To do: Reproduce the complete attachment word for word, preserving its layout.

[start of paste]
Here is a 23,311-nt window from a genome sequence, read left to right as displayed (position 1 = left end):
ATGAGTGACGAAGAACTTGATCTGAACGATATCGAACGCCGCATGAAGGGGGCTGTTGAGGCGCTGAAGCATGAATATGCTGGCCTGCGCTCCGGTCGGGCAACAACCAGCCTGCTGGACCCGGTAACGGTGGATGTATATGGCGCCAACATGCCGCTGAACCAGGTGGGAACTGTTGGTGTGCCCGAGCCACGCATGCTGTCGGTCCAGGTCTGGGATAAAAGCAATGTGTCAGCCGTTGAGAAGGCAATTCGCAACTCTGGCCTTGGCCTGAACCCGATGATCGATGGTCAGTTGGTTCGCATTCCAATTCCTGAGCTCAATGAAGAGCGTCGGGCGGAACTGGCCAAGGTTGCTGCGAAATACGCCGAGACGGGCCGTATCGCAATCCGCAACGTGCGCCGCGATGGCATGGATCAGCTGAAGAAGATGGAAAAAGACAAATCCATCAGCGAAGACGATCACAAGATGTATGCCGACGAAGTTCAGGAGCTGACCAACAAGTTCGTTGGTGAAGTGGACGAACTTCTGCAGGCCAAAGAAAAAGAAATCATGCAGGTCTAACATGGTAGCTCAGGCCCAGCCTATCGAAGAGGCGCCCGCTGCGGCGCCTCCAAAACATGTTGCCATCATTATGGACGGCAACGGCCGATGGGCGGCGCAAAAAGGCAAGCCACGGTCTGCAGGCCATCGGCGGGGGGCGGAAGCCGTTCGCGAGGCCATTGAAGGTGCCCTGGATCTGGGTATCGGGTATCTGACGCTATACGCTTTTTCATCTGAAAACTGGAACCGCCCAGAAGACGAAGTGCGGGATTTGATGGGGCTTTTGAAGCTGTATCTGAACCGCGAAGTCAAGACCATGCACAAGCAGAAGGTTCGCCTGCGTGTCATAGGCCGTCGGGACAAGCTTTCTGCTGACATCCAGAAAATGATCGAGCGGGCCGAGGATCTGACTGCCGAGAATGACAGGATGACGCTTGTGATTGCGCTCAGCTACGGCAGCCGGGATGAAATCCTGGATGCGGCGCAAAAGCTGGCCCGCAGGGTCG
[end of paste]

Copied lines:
Here is a 23,311-nt window from a genome sequence, read left to right as displayed (position 1 = left end):
ATGAGTGACGAAGAACTTGATCTGAACGATATCGAACGCCGCATGAAGGGGGCTGTTGAGGCGCTGAAGCATGAATATGCTGGCCTGCGCTCCGGTCGGGCAACAACCAGCCTGCTGGACCCGGTAACGGTGGATGTATATGGCGCCAACATGCCGCTGAACCAGGTGGGAACTGTTGGTGTGCCCGAGCCACGCATGCTGTCGGTCCAGGTCTGGGATAAAAGCAATGTGTCAGCCGTTGAGAAGGCAATTCGCAACTCTGGCCTTGGCCTGAACCCGATGATCGATGGTCAGTTGGTTCGCATTCCAATTCCTGAGCTCAATGAAGAGCGTCGGGCGGAACTGGCCAAGGTTGCTGCGAAATACGCCGAGACGGGCCGTATCGCAATCCGCAACGTGCGCCGCGATGGCATGGATCAGCTGAAGAAGATGGAAAAAGACAAATCCATCAGCGAAGACGATCACAAGATGTATGCCGACGAAGTTCAGGAGCTGACCAACAAGTTCGTTGGTGAAGTGGACGAACTTCTGCAGGCCAAAGAAAAAGAAATCATGCAGGTCTAACATGGTAGCTCAGGCCCAGCCTATCGAAGAGGCGCCCGCTGCGGCGCCTCCAAAACATGTTGCCATCATTATGGACGGCAACGGCCGATGGGCGGCGCAAAAAGGCAAGCCACGGTCTGCAGGCCATCGGCGGGGGGCGGAAGCCGTTCGCGAGGCCATTGAAGGTGCCCTGGATCTGGGTATCGGGTATCTGACGCTATACGCTTTTTCATCTGAAAACTGGAACCGCCCAGAAGACGAAGTGCGGGATTTGATGGGGCTTTTGAAGCTGTATCTGAACCGCGAAGTCAAGACCATGCACAAGCAGAAGGTTCGCCTGCGTGTCATAGGCCGTCGGGACAAGCTTTCTGCTGACATCCAGAAAATGATCGAGCGGGCCGAGGATCTGACTGCCGAGAATGACAGGATGACGCTTGTGATTGCGCTCAGCTACGGCAGCCGGGATGAAATCCTGGATGCGGCGCAAAAGCTGGCCCGCAGGGTCG